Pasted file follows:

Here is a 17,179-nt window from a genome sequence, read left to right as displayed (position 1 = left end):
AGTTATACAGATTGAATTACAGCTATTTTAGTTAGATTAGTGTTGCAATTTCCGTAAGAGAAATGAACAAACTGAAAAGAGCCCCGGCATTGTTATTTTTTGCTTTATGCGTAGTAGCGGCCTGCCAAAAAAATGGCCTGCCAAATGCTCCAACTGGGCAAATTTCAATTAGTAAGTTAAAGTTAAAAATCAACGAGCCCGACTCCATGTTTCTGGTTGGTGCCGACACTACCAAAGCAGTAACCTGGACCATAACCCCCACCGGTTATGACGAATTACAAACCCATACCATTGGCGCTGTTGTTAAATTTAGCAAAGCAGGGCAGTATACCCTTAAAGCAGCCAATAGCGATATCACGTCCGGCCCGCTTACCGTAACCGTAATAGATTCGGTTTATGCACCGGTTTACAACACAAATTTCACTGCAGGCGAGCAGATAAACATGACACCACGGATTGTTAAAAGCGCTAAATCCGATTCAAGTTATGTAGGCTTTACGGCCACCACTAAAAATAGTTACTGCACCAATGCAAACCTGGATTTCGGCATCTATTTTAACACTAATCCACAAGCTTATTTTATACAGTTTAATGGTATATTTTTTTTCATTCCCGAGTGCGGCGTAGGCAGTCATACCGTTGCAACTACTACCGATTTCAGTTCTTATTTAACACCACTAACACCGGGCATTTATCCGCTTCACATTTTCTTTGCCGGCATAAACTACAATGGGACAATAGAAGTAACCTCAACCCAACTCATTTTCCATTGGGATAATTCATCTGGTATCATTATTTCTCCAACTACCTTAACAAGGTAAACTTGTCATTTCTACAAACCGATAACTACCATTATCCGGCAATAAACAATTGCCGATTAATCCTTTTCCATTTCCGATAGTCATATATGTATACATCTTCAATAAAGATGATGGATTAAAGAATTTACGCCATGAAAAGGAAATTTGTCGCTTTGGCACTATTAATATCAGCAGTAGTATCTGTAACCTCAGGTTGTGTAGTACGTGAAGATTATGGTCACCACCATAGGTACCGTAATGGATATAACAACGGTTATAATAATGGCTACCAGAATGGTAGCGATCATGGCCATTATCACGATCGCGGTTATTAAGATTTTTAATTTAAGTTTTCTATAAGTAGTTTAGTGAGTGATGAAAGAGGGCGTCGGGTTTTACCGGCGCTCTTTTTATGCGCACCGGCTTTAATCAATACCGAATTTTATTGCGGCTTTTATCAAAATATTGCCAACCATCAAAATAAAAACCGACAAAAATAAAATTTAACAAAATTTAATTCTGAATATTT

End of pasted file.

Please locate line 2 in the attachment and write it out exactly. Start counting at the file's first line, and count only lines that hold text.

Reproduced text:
AGTTATACAGATTGAATTACAGCTATTTTAGTTAGATTAGTGTTGCAATTTCCGTAAGAGAAATGAACAAACTGAAAAGAGCCCCGGCATTGTTATTTTTTGCTTTATGCGTAGTAGCGGCCTGCCAAAAAAATGGCCTGCCAAATGCTCCAACTGGGCAAATTTCAATTAGTAAGTTAAAGTTAAAAATCAACGAGCCCGACTCCATGTTTCTGGTTGGTGCCGACACTACCAAAGCAGTAACCTGGACCATAACCCCCACCGGTTATGACGAATTACAAACCCATACCATTGGCGCTGTTGTTAAATTTAGCAAAGCAGGGCAGTATACCCTTAAAGCAGCCAATAGCGATATCACGTCCGGCCCGCTTACCGTAACCGTAATAGATTCGGTTTATGCACCGGTTTACAACACAAATTTCACTGCAGGCGAGCAGATAAACATGACACCACGGATTGTTAAAAGCGCTAAATCCGATTCAAGTTATGTAGGCTTTACGGCCACCACTAAAAATAGTTACTGCACCAATGCAAACCTGGATTTCGGCATCTATTTTAACACTAATCCACAAGCTTATTTTATACAGTTTAATGGTATATTTTTTTTCATTCCCGAGTGCGGCGTAGGCAGTCATACCGTTGCAACTACTACCGATTTCAGTTCTTATTTAACACCACTAACACCGGGCATTTATCCGCTTCACATTTTCTTTGCCGGCATAAACTACAATGGGACAATAGAAGTAACCTCAACCCAACTCATTTTCCATTGGGATAATTCATCTGGTATCATTATTTCTCCAACTACCTTAACAAGGTAAACTTGTCATTTCTACAAACCGATAACTACCATTATCCGGCAATAAACAATTGCCGATTAATCCTTTTCCATTTCCGATAGTCATATATGTATACATCTTCAATAAAGATGATGGATTAAAGAATTTACGCCATGAAAAGGAAATTTGTCGCTTTGGCACTATTAATATCAGCAGTAGTATCTGTAACCTCAGGTTGTGTAGTACGTGAAGATTATGGTCACCACCATAGGTACCGTAATGGATATAACAACGGTTATAATAATGGCTACCAGAATGGTAGCGATCATGGCCATTATCACGATCGCGGTTATTAAGATTTTTAATTTAAGTTTTCTATAAGTAGTTTAGTGAGTGATGAAAGAGGGCGTCGGGTTTTACCGGCGCTCTTTTTATGCGCACCGGCTTTAATCAATACCGAATTTTATTGCGGCTTTTATCAAAATATTGCCAACCATCAAAATAAAAACCGACAAAAATAAAATTTAACAAAATTTAATTCTGAATATTT